Dildos and Dil-don’ts
Disclaimer: Okay, we're just going to come out and say it - human beings have sex. Puritan culture has vilified that fact and made it pretty uncomfortable (and shameful!) to talk about all things sex. This is especially true for people who identify as women. Hello, slut shaming. We believe there are no ifs, ands, or butts about it: pleasure is important. However, this content may not be for everyone. Consider this your heads up that it's about to get spicy in here.
Valentine's Day is coming up fast and for some reason, the emphasis is always on couples, commitment, love, things that come in the shape of hearts, and cheesy greeting cards. But, what about self-love? This year, we're trying to practice radical self-love in all forms, whether that means getting more sleep or scrolling through social media less to make ourselves feel our best.
And, you know what can make you feel really good? Enter: sex toys. While not only for doing the deed on your own, sex toys are a great way to show yourself a little extra love this Valentine's Day. As always, we're keeping people and the planet in mind, so that you can rest assured that you're getting off guilt-free.
The History of Sex Toys
Image: Michael Latz via Getty Images, Huffington Post
Let's start with a little background on sex toys. The oldest sex toy ever discovered was an 8-inch long stone dildo from 2,800 years ago (we just found it in 2005, and it was a big O-rdeal). But, sex toys have been found throughout history, like jade butt plugs and bronze strap ons from the Han Dynasty. Fast forward to the 1870s, when Joseph Mortimer Granville patented the electromechanical vibrator to address hysteria in women. While it started as a misogynistic invention, we can appreciate the more modern developments that have shaped today's vibrators.
We're still making advancements away from a man-centric, male gaze understanding of sex toys. Pioneering vibrator companies (like California Exotic Creations and Doc Johnson) were not only linked to the porn industry, but were also made with crappy, short-lived motors and from cheap, porous materials (more on that later). These vibrators were quasi-disposable and not about pleasure. Fortunately, we're now entering an era of sex positivity and sexual well-being... and, we're hoping to honor the planet in this movement, too.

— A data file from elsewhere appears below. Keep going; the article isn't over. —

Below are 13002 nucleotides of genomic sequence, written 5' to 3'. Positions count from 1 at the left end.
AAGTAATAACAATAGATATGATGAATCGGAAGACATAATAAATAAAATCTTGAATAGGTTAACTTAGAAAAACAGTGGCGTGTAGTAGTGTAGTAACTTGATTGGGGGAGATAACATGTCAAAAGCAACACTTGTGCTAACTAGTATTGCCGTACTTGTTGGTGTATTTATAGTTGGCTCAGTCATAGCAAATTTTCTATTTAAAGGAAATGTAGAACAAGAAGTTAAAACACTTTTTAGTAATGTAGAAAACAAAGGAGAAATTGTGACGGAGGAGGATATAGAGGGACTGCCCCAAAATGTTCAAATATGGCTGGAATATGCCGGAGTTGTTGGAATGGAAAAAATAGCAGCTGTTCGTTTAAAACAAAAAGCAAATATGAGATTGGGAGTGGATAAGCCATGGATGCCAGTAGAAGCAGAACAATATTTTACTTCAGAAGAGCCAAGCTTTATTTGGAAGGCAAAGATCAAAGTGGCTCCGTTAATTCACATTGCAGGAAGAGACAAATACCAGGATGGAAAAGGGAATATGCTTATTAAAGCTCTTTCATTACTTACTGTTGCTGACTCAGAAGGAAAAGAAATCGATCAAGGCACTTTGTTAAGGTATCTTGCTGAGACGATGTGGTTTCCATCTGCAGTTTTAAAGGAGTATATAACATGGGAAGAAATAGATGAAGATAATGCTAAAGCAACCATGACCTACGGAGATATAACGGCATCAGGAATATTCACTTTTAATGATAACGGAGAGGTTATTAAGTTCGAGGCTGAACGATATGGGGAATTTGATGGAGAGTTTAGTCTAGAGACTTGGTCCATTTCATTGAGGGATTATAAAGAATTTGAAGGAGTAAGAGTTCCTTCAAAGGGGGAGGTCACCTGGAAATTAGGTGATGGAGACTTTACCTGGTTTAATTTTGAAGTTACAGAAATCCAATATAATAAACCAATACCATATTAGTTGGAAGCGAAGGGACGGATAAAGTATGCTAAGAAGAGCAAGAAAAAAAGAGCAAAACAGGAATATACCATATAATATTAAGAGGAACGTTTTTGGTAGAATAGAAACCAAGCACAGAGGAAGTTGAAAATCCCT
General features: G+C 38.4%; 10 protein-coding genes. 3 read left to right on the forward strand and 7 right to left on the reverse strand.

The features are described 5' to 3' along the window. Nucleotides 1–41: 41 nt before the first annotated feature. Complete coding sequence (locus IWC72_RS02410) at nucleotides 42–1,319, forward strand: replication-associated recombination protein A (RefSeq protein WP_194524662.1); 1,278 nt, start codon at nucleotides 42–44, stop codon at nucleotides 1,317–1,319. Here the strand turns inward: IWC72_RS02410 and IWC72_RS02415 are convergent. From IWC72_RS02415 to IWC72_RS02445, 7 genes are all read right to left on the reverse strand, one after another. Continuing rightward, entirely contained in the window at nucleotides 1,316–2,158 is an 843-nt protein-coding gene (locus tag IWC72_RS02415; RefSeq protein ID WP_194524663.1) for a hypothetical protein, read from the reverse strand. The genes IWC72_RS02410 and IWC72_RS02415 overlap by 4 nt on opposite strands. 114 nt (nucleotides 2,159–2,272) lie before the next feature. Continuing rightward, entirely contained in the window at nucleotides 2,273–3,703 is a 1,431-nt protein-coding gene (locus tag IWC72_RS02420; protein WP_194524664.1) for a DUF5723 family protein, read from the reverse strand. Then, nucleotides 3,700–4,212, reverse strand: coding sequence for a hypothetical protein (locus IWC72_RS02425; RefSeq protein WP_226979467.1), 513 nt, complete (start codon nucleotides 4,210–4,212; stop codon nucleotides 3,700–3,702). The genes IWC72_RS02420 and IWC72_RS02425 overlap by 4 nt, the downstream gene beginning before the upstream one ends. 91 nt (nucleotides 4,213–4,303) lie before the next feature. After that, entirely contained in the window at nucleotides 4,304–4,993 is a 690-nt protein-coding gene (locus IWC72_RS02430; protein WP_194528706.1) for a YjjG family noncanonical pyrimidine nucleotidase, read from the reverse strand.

Let's Talk About Holes...
(...get your mind out of the gutter, we're talking about porous vs. non-porous materials)
In the wide variety of sex toys available, there are porous and non-porous materials. The former allows for bacteria to grow because they can't be properly sanitized like their non-porous counterparts. Not to mention a host of other problems associated with porous materials that you definitely don't want disturbing your sexy time. Let's get into it.
Porous Materials - AKA Rubber, Jelly, and PVC
Rubber is a popular porous material used to make some (typically cheap) sex toys because of its flexible qualities and low cost. While the *squeak* of rubber may seem unsexy to some, there is even more unsavoriness behind the curtain. The recent increased demand for rubber is driving industrial-scale, mono-cultured rubber production that is projected to have drastic negative impacts on tropic biodiversity and forest ecosystems, especially in Southeast Asia and Southwest China.
Rubber can also contain phthalates. Phthalates are a set of chemicals that make plastic more durable, soft, and flexible, which is why they're often found in many familiar products, from garden hoses to dildos. They're also associated with developmental abnormalities, disruptions in both female reproductive health (including endometriosis) and male reproductive health (including semen quality!). Some other porous sex toy materials are jelly and PVC, which can also include phthalates and cannot be cleaned as properly as they should be. If you're just sold on a toy that is made from any of these materials, you can use a condom to create a barrier to keep it clean and keep you healthy.